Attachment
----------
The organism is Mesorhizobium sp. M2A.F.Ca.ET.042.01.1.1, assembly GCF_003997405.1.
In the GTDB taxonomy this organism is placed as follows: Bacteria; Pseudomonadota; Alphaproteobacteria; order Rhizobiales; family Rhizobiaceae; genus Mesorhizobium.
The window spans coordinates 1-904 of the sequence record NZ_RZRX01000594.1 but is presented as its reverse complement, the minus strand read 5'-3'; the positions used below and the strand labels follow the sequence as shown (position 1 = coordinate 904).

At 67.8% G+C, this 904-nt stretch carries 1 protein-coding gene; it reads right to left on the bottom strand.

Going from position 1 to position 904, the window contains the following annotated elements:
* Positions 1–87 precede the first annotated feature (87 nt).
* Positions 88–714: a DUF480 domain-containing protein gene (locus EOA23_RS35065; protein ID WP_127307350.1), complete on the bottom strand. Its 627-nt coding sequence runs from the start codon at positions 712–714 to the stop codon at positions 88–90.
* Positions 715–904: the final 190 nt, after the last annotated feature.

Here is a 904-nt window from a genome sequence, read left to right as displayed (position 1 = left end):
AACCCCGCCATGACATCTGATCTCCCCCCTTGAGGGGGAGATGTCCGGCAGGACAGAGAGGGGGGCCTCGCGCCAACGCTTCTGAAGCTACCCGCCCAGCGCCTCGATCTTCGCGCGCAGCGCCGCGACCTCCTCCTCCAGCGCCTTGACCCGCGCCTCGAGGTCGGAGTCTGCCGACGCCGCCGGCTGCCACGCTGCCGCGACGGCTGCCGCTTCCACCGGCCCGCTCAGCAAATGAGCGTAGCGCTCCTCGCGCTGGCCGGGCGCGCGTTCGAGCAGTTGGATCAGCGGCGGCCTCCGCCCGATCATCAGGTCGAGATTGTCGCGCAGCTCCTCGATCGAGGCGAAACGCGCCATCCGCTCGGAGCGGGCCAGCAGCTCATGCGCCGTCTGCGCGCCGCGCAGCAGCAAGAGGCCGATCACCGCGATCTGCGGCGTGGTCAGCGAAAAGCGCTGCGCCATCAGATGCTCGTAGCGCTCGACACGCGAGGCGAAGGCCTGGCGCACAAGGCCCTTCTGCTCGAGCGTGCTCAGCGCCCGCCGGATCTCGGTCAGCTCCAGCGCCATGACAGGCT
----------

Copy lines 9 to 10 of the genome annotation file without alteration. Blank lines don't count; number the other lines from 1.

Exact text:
Here is a 904-nt window from a genome sequence, read left to right as displayed (position 1 = left end):
AACCCCGCCATGACATCTGATCTCCCCCCTTGAGGGGGAGATGTCCGGCAGGACAGAGAGGGGGGCCTCGCGCCAACGCTTCTGAAGCTACCCGCCCAGCGCCTCGATCTTCGCGCGCAGCGCCGCGACCTCCTCCTCCAGCGCCTTGACCCGCGCCTCGAGGTCGGAGTCTGCCGACGCCGCCGGCTGCCACGCTGCCGCGACGGCTGCCGCTTCCACCGGCCCGCTCAGCAAATGAGCGTAGCGCTCCTCGCGCTGGCCGGGCGCGCGTTCGAGCAGTTGGATCAGCGGCGGCCTCCGCCCGATCATCAGGTCGAGATTGTCGCGCAGCTCCTCGATCGAGGCGAAACGCGCCATCCGCTCGGAGCGGGCCAGCAGCTCATGCGCCGTCTGCGCGCCGCGCAGCAGCAAGAGGCCGATCACCGCGATCTGCGGCGTGGTCAGCGAAAAGCGCTGCGCCATCAGATGCTCGTAGCGCTCGACACGCGAGGCGAAGGCCTGGCGCACAAGGCCCTTCTGCTCGAGCGTGCTCAGCGCCCGCCGGATCTCGGTCAGCTCCAGCGCCATGACAGGCT